You sent your resume with a typo? Get over it

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Here’s some career advice I’m sick of reading: “Don’t have typos in your resume.”

If you need to read that advice to know you shouldn’t have typos in your resume then you are unemployable.

My friend Ben pointed out that when Colin Powell resigned, he typed his own letter at his home computer to keep the resignation a secret. But the White House sent the letter back because it had a typo. I wish the lesson here were that you always get a second chance. But no one will give your resume back to you to fix. So instead the lesson is that everyone makes typos. It’s human.

It is near impossible to not have a typo in a resume at some point because we’ve all read our resume five hundred times, and it’s ineffective to proofread something you’ve reread so much. On top of that, job hunting is often a repetitive, boring task, so it’s no surprise that people copy and paste and put the wrong employer name in the salutation all the time.

So there’s nothing you can do to fix a typo if the resume is sent. You look bad resending a resume to a hiring manager and saying “I had a typo in my resume.” Most likely the person won’t notice the typo anyway unless it is in his name. Even if you are applying for a proofreader job, it’s not going to help to resend the resume. The job of a proofreader is to catch the error before he hits send.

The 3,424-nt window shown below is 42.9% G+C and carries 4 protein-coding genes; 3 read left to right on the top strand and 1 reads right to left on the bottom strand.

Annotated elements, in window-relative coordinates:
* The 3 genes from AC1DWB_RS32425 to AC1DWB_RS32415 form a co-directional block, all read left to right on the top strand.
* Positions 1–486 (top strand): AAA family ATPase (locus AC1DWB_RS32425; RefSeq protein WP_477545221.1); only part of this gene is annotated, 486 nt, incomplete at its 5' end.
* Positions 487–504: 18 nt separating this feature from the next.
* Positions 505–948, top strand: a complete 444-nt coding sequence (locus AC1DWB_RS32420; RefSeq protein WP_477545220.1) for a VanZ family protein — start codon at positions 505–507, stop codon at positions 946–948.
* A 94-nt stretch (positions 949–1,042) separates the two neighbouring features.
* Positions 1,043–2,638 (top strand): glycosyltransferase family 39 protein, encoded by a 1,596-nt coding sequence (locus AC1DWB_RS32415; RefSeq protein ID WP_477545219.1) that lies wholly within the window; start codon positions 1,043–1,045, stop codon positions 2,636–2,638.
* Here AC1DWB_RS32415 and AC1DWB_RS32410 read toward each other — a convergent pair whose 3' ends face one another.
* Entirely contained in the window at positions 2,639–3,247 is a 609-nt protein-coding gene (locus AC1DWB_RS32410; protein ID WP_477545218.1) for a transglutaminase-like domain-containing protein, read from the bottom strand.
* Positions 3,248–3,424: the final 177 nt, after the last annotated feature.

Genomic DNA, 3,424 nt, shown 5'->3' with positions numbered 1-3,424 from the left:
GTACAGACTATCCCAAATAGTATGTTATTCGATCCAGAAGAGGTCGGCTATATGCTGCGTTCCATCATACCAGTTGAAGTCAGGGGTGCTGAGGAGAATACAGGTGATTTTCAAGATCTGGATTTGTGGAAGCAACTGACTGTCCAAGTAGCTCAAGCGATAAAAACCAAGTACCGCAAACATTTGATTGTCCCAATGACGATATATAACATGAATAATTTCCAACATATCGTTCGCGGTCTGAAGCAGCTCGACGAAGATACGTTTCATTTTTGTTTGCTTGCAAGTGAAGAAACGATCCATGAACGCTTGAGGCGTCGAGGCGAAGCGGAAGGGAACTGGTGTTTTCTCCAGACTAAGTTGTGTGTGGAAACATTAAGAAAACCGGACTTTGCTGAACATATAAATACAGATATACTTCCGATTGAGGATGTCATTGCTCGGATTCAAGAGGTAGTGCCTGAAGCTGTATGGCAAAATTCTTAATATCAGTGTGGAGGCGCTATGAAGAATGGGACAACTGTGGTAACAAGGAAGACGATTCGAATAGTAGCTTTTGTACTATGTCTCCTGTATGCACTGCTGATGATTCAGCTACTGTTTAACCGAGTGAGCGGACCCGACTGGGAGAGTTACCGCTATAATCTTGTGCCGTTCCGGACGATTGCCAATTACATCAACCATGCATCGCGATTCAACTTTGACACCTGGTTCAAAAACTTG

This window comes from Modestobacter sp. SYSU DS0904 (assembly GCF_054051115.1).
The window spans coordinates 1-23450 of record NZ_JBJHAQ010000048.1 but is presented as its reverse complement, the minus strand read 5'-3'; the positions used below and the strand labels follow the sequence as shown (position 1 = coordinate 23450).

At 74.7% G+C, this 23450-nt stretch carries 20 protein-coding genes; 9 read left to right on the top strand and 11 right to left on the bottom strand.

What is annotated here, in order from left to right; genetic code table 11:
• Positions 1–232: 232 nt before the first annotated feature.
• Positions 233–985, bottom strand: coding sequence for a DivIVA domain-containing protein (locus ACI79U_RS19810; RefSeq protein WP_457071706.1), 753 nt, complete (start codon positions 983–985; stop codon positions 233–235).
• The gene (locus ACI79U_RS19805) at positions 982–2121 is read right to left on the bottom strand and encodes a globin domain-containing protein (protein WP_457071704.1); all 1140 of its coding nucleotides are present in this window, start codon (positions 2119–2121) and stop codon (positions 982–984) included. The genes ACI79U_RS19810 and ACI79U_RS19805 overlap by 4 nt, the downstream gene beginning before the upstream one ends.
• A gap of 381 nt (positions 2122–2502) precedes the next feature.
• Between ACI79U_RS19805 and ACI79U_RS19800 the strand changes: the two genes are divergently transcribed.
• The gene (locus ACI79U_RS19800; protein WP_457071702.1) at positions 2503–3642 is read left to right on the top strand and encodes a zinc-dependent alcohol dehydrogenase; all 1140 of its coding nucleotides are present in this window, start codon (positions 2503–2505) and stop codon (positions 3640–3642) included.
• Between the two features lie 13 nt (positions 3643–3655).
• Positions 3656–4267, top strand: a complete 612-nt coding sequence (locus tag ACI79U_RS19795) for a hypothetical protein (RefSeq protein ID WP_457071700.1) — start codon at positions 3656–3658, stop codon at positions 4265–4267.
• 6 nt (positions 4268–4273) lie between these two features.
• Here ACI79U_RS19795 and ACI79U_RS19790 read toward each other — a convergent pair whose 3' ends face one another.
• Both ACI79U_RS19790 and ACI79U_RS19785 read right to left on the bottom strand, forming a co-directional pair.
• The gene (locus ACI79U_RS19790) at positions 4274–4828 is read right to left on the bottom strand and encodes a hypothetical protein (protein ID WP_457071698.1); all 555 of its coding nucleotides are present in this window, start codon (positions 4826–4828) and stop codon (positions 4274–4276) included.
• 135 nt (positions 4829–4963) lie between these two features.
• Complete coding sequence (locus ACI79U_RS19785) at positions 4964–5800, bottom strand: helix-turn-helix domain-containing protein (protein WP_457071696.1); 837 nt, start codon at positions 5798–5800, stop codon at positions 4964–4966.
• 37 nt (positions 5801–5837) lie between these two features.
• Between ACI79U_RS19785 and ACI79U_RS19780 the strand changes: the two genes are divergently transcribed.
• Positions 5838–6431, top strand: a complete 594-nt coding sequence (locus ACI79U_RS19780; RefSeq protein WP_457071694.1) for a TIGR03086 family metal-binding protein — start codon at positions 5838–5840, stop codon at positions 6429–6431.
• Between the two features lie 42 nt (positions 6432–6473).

A lot of polls say recruiters will dump a resume in the garbage if there’s one typo. I don’t believe it. First, all typos are not equal. But also, a sales person with a typo is different than a technical writer with a typo. While a technical writer should be detail-oriented, the skills that make a good sales person don’t necessarily make a good proofreader.

So if you send a resume with a typo, hope the recruiter doesn’t notice, and try not to do it again. Move on.

But you should consider hiring a resume writing service to write your resume. You can trust a top company to not have a typo. There are a million reasons to hire someone to help you with your resume. It’s a very important document and it’s very hard to write yourself because you’re too close to the information on many levels, not just in terms of spelling.

That said, I hired a top resume writing company and then later made some changes in my resume and, of course, sent it out a couple of times with typos. Maybe it was a good thing, though. Because to be honest, if anyone ever hired me for being detail-oriented, they would be disappointed. It’s important to know your strengths. I know who to hire to compensate for my shortcomings. And now, years later, I know not to mess with what those experts come up with.

19 replies
  1. Karan Verma
    Karan Verma says:

    Wonderful post! You talk about the all elusive perfection everyone keeps seeking without understanding relative the importance of it is.

    You can live your life trying to be perfect, and spend half of it fixing mistakes that don’t matter, OR understand what matters at the end, and get comfortable making mistakes. We learn a lot more from our big mistakes than we do from minor resume typos, or from our successes. So to you point, is it really worth your time fixing those minor mistakes? I agree that it is not.

    People look for their perfect soulmate, the perfect job, the perfect employee, the perfect boss, etc.. Perfection is a myth, but you can get close, just depends on what close enough is for you.

  2. Ross Cooper
    Ross Cooper says: